(Bloomberg) -- The European Union said it will send a delegation to monitor Zimbabwe’s general elections for the first time in 16 years as relations between the southern African nation and Western countries continue to improve.
Zimbabwe is required by its constitution to hold general and presidential elections by Aug. 22. The vote will be the first without Robert Mugabe, who stepped down as the nation’s leader in November, since 1980. President Emmerson Mnangagwa, the 75-year-old former intelligence chief who replaced Mugabe, has been nominated by the ruling Zimbabwe African National Union-Patriotic Front as its presidential candidate.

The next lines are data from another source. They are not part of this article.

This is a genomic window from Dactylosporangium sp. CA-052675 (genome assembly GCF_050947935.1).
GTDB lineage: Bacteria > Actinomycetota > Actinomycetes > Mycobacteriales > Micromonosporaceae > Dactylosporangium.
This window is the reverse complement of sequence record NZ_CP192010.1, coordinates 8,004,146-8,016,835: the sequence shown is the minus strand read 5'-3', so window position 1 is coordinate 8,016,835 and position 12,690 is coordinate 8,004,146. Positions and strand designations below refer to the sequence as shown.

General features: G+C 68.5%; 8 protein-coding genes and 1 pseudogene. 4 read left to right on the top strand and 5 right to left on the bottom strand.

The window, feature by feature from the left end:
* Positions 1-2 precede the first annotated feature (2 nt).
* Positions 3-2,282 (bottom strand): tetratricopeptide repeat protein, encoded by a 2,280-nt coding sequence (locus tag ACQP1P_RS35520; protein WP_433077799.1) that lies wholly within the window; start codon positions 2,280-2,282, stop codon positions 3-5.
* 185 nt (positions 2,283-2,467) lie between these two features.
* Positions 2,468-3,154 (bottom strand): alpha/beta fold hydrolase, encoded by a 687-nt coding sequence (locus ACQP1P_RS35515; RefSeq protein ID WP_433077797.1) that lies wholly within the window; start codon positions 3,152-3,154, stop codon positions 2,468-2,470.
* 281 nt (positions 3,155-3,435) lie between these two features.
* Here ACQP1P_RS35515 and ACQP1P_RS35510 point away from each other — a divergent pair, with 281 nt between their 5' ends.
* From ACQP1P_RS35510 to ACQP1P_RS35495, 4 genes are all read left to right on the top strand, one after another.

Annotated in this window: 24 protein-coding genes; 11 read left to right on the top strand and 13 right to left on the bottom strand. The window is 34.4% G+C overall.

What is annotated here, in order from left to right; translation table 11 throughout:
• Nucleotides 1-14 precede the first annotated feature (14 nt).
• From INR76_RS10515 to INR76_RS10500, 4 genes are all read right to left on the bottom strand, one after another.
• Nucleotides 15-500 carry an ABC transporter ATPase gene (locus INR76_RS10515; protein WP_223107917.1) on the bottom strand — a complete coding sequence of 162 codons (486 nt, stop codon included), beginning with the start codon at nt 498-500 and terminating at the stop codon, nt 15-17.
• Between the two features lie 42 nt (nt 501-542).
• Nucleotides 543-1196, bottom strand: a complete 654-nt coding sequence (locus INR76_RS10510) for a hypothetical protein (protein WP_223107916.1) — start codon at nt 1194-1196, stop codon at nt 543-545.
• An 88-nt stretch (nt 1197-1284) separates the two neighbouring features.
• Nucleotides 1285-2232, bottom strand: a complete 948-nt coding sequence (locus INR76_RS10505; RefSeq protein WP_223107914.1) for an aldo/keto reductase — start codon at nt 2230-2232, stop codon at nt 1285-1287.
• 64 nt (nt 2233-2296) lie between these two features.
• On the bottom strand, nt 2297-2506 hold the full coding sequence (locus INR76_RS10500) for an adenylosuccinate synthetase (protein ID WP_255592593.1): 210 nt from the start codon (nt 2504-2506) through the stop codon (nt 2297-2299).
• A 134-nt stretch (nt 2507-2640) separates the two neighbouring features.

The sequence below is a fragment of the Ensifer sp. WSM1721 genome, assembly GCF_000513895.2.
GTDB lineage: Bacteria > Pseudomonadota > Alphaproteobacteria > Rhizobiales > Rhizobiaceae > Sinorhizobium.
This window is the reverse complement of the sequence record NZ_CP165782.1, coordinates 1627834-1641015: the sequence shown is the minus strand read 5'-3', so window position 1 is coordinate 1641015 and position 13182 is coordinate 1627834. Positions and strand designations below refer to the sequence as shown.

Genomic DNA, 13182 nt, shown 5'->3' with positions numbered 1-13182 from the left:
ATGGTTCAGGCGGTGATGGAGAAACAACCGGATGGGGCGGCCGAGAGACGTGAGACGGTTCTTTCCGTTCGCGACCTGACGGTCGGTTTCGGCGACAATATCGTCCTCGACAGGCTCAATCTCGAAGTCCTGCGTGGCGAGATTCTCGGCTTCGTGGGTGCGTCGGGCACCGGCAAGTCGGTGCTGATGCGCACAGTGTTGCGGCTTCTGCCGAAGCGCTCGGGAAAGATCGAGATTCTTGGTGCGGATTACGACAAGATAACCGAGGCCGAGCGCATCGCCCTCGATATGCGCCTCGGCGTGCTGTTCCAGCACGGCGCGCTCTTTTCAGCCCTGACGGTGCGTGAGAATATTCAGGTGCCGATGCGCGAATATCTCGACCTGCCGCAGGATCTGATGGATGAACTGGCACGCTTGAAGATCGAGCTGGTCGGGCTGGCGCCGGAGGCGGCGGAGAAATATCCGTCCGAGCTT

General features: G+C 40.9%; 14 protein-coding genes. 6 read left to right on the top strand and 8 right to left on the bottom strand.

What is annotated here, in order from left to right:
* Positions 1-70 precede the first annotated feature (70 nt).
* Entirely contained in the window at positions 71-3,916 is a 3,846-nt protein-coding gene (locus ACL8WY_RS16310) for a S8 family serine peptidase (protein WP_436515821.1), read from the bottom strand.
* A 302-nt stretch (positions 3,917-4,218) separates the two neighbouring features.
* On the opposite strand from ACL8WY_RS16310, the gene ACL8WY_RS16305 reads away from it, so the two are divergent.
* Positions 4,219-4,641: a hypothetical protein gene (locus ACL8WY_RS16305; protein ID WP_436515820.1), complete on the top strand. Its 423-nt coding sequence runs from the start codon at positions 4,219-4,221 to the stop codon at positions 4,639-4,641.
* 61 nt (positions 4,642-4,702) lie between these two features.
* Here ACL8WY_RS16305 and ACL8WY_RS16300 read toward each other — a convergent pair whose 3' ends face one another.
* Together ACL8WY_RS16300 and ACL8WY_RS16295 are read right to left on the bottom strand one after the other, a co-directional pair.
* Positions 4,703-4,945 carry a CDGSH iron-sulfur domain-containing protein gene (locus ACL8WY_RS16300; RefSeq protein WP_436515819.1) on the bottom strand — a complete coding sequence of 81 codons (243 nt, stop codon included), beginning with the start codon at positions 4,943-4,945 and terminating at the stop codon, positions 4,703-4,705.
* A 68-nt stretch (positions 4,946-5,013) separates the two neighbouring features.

Five elections between 2000 and 2013 were marred by allegations of rigging, violence and intimidation, with Western nations accusing Mugabe of human-rights abuses and manipulating the vote. The EU has been blocked from observing polls since after the 2002 vote.
The EU’s observer team will be “a significant additional support to Zimbabwe’s democratisation process,” the bloc said in an emailed statement on Friday.
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